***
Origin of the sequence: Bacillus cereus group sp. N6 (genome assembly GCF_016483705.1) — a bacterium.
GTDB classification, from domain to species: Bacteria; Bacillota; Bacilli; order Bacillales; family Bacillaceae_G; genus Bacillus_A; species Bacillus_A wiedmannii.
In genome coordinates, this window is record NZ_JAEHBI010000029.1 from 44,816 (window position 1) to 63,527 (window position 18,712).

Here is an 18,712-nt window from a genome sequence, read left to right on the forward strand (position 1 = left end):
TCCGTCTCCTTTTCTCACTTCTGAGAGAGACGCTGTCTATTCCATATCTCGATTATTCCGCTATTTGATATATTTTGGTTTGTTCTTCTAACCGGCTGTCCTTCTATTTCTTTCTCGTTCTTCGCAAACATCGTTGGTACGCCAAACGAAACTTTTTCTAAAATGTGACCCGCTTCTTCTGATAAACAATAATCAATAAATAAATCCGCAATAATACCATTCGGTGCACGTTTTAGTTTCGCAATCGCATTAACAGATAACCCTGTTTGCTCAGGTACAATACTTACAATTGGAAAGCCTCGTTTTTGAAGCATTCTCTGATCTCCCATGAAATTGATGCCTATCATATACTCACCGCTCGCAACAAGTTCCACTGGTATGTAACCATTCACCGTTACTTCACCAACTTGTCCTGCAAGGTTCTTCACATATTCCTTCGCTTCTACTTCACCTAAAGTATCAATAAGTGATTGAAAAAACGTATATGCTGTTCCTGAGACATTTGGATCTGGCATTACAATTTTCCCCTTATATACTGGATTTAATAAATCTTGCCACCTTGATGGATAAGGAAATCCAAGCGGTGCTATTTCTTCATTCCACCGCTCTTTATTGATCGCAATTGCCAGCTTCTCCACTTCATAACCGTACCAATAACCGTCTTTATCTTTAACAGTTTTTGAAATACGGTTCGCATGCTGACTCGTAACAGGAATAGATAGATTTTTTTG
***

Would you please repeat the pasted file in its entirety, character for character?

Origin of the sequence: Bacillus cereus group sp. N6 (genome assembly GCF_016483705.1) — a bacterium.
GTDB classification, from domain to species: Bacteria; Bacillota; Bacilli; order Bacillales; family Bacillaceae_G; genus Bacillus_A; species Bacillus_A wiedmannii.
In genome coordinates, this window is record NZ_JAEHBI010000029.1 from 44,816 (window position 1) to 63,527 (window position 18,712).

Here is an 18,712-nt window from a genome sequence, read left to right on the forward strand (position 1 = left end):
TCCGTCTCCTTTTCTCACTTCTGAGAGAGACGCTGTCTATTCCATATCTCGATTATTCCGCTATTTGATATATTTTGGTTTGTTCTTCTAACCGGCTGTCCTTCTATTTCTTTCTCGTTCTTCGCAAACATCGTTGGTACGCCAAACGAAACTTTTTCTAAAATGTGACCCGCTTCTTCTGATAAACAATAATCAATAAATAAATCCGCAATAATACCATTCGGTGCACGTTTTAGTTTCGCAATCGCATTAACAGATAACCCTGTTTGCTCAGGTACAATACTTACAATTGGAAAGCCTCGTTTTTGAAGCATTCTCTGATCTCCCATGAAATTGATGCCTATCATATACTCACCGCTCGCAACAAGTTCCACTGGTATGTAACCATTCACCGTTACTTCACCAACTTGTCCTGCAAGGTTCTTCACATATTCCTTCGCTTCTACTTCACCTAAAGTATCAATAAGTGATTGAAAAAACGTATATGCTGTTCCTGAGACATTTGGATCTGGCATTACAATTTTCCCCTTATATACTGGATTTAATAAATCTTGCCACCTTGATGGATAAGGAAATCCAAGCGGTGCTATTTCTTCATTCCACCGCTCTTTATTGATCGCAATTGCCAGCTTCTCCACTTCATAACCGTACCAATAACCGTCTTTATCTTTAACAGTTTTTGAAATACGGTTCGCATGCTGACTCGTAACAGGAATAGATAGATTTTTTTG